Effects of a Loan Modification, Short Sale, Foreclosure, Bankruptcy and Walking Away/Doing Nothing on Your Credit Score
There seems to be a lot of conflicting information out there regarding the negative effects of a Loan Modification, Short Sale, Foreclosure, Bankruptcy and Walking Away/Doing Nothing on a person's credit score. I would like to try to clear some of that confusion up.
According to this Los Angeles Times article, Mortgage problems are walloping Americans' credit scores, loan modifications, short sales, foreclosures, bankruptcies and walking away/doing nothing effect your credit score differently. Below is a brief summary of the different options.
- Loan Modification Type 1 - This Loan Modification type rolls late payments and penalties into the principal debt owed. According to the LA Times article, this type of loan modification may modestly increase your credit score.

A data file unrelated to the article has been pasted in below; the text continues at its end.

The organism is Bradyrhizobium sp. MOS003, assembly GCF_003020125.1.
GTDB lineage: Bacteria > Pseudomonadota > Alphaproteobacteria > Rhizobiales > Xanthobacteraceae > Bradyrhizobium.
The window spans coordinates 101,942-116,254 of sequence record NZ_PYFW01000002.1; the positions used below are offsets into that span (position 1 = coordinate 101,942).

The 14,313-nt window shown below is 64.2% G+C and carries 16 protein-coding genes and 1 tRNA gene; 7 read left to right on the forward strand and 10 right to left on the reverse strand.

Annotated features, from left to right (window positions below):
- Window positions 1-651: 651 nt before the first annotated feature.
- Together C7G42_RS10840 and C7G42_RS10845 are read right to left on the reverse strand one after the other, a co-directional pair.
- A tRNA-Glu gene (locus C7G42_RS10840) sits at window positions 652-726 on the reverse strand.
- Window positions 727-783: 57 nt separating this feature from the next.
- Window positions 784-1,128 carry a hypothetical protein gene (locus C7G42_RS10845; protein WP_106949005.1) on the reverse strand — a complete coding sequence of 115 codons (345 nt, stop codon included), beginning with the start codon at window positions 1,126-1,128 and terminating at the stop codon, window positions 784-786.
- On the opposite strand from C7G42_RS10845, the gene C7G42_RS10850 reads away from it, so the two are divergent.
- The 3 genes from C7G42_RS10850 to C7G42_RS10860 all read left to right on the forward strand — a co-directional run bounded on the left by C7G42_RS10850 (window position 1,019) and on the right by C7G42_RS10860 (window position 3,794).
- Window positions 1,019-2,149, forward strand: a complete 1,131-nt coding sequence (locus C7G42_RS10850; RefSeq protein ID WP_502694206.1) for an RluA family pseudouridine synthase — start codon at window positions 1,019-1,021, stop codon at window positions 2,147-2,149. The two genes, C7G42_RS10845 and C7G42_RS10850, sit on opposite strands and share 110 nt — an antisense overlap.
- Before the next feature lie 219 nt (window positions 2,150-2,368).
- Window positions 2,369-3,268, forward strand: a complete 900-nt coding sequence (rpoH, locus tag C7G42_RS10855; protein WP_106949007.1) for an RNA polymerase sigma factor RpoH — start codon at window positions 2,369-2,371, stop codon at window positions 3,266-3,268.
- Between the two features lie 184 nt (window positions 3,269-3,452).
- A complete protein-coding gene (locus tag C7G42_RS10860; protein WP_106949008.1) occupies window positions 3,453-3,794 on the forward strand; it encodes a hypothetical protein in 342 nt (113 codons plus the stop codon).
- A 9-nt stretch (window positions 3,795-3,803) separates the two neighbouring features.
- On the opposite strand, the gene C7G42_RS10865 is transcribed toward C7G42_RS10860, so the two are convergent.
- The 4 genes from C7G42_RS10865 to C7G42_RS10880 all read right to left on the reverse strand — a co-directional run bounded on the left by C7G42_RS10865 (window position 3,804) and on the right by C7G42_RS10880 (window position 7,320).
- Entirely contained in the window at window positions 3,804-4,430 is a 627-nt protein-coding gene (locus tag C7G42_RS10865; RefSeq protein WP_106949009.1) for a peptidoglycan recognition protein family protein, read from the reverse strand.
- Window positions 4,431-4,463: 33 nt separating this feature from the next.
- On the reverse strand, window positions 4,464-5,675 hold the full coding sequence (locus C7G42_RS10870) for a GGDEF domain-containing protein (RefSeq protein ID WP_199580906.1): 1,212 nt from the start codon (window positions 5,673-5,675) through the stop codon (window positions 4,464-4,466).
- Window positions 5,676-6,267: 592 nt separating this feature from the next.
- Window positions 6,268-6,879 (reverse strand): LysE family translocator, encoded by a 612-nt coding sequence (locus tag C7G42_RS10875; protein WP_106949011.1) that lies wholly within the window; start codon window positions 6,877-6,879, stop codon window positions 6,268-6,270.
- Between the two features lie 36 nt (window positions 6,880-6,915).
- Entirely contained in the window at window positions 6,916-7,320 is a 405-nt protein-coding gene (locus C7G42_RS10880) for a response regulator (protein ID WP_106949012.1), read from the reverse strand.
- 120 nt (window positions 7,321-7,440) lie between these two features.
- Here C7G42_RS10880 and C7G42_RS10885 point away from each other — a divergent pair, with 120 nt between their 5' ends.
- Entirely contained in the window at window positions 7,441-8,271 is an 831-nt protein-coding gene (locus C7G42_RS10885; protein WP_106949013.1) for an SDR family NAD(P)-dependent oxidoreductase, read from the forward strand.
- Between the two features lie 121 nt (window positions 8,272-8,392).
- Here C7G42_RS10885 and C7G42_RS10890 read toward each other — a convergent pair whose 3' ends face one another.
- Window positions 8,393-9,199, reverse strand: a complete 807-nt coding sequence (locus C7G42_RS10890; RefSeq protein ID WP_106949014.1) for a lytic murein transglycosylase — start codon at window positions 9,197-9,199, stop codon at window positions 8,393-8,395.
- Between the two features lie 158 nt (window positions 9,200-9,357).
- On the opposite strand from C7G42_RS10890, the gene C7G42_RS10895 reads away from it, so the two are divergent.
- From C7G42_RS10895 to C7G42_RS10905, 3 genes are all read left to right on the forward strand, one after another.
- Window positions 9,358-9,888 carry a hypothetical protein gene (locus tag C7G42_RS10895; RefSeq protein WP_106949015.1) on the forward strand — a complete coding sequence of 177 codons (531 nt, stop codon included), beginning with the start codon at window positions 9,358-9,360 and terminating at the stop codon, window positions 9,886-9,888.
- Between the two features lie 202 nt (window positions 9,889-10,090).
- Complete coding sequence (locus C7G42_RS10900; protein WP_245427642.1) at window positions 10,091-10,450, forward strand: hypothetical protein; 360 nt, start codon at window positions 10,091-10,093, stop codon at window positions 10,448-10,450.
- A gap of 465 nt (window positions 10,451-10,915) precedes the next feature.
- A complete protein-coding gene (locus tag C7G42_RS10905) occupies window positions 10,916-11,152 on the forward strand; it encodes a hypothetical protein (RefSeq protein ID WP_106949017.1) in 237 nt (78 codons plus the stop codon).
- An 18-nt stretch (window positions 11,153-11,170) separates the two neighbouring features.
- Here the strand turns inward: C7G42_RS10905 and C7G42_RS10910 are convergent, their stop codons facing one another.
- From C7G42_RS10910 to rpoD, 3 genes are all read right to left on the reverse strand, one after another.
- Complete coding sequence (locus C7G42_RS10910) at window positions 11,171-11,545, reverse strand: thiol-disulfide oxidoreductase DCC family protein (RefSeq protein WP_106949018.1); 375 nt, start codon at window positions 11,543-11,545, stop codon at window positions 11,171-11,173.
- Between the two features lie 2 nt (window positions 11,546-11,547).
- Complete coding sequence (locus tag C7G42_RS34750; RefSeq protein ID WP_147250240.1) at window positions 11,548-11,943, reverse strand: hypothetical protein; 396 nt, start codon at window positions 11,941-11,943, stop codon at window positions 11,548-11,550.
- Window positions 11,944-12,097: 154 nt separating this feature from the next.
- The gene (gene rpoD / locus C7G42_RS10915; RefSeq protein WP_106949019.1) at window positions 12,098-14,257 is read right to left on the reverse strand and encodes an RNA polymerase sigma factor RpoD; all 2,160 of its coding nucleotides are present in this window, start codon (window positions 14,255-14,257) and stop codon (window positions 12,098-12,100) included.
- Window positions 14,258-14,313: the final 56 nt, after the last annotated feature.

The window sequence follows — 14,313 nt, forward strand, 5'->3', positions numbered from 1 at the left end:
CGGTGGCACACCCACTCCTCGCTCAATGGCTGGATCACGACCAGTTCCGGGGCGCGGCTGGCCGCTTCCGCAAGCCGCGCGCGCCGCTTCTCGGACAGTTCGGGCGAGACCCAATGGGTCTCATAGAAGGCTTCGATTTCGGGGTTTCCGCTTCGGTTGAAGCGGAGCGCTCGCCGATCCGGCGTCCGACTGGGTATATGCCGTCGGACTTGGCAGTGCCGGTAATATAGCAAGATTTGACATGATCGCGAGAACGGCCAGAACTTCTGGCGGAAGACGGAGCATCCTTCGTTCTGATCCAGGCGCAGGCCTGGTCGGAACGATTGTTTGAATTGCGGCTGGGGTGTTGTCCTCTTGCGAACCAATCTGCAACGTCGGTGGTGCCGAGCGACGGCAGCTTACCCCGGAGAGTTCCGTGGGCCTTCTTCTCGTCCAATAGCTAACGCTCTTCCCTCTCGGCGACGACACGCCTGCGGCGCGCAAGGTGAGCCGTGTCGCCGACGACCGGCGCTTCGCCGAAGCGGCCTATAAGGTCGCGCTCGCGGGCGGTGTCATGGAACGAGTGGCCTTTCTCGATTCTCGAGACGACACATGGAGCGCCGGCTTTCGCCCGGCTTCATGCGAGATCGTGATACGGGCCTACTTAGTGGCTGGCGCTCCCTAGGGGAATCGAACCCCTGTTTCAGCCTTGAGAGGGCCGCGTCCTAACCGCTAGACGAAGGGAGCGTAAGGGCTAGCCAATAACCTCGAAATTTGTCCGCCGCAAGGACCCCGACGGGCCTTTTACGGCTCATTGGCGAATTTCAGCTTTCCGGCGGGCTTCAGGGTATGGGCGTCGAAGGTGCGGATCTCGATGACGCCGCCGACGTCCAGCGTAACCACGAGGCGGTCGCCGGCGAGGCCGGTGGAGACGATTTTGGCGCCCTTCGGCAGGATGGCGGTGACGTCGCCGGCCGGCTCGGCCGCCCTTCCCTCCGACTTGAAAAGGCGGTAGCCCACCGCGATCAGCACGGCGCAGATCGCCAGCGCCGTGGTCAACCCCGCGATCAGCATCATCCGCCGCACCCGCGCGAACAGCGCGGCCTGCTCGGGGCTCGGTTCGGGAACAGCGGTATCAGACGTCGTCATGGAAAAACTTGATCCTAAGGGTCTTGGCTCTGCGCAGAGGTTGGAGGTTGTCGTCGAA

- Loan Modification Type 2 - This Loan Modification type is a refinancing of underwater (i.e. negative equity) mortgage(s). This is what is offered under the Obama administration's Making Home Affordable Program through government controlled Fannie and Freddie Mac. According to the LA Times article, this type of Loan Modification "may have little or no negative effect on scores, even though the homeowners might have been tottering on the edge of serious delinquency before refinancing."